I’ve been thinking recently about a meeting I covered as a young reporter, which has stayed with me for years since.
It was an unremarkable event in Sheffield, in around 2004, ahead of that year’s European elections. The British National Party (remember them?) was pressing to win a seat in Yorkshire and city leaders were spooked by the threat that presented.
Civic and political leaders came together at Sheffield City Hall to show a united front against the BNP and give personal statements denouncing them.
In praise of the Peak District – Living with rats
Sheffield-based journalist Julian Dobson writes about one of England’s treasures, on the fringes of the Steel City. I got married in the Peak District when we lived in the north and will always have fond memories of the area. I enjoyed reading this piece over the weekend. Must go back soon.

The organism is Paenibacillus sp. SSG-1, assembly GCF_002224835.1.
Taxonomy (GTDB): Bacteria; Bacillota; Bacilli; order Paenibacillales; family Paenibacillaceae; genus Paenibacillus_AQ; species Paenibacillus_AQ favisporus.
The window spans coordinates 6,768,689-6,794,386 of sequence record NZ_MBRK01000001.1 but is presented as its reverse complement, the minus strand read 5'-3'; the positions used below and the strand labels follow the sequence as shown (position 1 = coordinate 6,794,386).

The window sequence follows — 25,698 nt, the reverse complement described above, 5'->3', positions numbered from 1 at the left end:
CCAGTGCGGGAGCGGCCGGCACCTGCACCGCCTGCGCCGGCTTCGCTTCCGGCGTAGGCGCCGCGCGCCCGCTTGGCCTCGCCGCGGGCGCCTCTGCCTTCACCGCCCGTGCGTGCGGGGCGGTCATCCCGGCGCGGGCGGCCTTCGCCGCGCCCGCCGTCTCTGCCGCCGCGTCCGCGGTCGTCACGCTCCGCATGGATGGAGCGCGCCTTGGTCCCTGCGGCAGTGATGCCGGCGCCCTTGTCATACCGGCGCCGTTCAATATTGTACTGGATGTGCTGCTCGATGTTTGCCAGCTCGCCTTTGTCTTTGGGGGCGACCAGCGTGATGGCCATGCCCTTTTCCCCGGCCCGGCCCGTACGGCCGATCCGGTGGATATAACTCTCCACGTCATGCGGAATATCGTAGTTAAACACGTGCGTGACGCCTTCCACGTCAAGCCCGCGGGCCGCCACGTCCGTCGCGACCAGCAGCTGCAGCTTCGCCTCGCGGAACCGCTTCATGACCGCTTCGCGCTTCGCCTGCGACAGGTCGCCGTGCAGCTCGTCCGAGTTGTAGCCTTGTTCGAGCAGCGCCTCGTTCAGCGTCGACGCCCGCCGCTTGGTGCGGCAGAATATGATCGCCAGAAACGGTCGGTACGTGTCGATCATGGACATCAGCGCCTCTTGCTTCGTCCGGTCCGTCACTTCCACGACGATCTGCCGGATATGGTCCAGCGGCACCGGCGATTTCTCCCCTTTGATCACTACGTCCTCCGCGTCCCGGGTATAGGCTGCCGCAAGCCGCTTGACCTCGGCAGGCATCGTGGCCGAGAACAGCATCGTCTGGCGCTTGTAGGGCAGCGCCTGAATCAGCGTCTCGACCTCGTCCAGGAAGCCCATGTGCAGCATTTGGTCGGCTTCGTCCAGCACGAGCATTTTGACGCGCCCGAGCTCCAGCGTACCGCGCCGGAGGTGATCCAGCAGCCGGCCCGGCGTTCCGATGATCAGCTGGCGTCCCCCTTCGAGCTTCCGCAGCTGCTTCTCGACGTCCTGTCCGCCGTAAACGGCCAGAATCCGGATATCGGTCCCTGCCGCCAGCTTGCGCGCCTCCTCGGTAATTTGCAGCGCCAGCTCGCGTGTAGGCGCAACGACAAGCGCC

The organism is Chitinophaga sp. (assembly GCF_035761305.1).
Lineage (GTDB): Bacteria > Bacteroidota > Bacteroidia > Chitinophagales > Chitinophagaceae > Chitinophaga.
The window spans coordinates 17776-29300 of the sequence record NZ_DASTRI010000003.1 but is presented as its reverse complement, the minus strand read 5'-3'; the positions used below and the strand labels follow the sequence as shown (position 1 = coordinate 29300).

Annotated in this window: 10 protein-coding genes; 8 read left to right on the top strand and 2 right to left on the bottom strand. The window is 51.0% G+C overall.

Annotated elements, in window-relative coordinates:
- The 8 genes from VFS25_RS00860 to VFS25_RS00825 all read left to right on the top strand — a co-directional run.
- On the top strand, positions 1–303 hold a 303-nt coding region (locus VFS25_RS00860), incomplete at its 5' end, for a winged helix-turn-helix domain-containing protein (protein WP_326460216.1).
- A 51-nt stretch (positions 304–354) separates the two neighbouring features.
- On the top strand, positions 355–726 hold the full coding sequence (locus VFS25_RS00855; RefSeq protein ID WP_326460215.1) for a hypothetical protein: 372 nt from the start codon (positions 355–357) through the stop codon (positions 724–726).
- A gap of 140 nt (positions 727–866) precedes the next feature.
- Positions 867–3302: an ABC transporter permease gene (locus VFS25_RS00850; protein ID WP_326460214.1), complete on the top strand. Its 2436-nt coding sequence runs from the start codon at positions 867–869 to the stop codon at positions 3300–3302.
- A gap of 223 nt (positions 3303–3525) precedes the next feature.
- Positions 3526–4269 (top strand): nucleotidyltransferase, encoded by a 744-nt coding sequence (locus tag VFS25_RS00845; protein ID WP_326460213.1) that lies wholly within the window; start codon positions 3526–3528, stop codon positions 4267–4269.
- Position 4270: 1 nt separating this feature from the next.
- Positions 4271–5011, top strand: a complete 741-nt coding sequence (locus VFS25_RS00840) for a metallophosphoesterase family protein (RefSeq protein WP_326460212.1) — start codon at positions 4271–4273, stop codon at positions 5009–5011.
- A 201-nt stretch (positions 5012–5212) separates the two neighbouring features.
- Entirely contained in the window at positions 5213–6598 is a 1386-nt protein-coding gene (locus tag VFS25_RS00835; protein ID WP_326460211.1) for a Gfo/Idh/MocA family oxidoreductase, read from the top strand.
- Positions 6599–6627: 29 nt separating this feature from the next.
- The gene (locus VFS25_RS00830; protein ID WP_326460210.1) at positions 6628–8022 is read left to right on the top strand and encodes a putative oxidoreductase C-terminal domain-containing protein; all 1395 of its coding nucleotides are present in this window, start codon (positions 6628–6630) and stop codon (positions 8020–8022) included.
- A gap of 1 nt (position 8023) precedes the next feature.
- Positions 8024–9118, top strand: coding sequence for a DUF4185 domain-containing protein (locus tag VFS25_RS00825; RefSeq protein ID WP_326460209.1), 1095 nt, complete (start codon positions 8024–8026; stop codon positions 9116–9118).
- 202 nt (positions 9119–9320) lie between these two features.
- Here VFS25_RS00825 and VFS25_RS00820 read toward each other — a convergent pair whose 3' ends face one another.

‘They eat horses, don’t they?’ – Tabloid Watch
I love this blog, which looks at outrageous tabloid reporting that has become so commonplace that it barely registers a comment elsewhere. In this post, The Sun’s reporting of a mythical marketing campaign supposedly aimed at stopping travellers from eating horses is, ahem, digested. The truth is slightly duller than the report suggests. I think the story would fail the Corn Flakes test in my house. A spiteful sideswipe, which deserves to be ridiculed.
A recent post by Jon Slattery has confirmed what I have been hearing about the continuing problems at my old employers, the Sheffield Star. He reports that staff are balloting to strike next week over plans to cut yet more editorial numbers from an already overstretched newsroom.
I left the paper in 2004, and ballots were taking place then (at that time, it was over pay: strike action was avoided). Nearly seven years and two editors later, it appears that conditions have got worse. Recent stories about painful cock-ups caused by a new production system (see picture, right) have added to the frustration.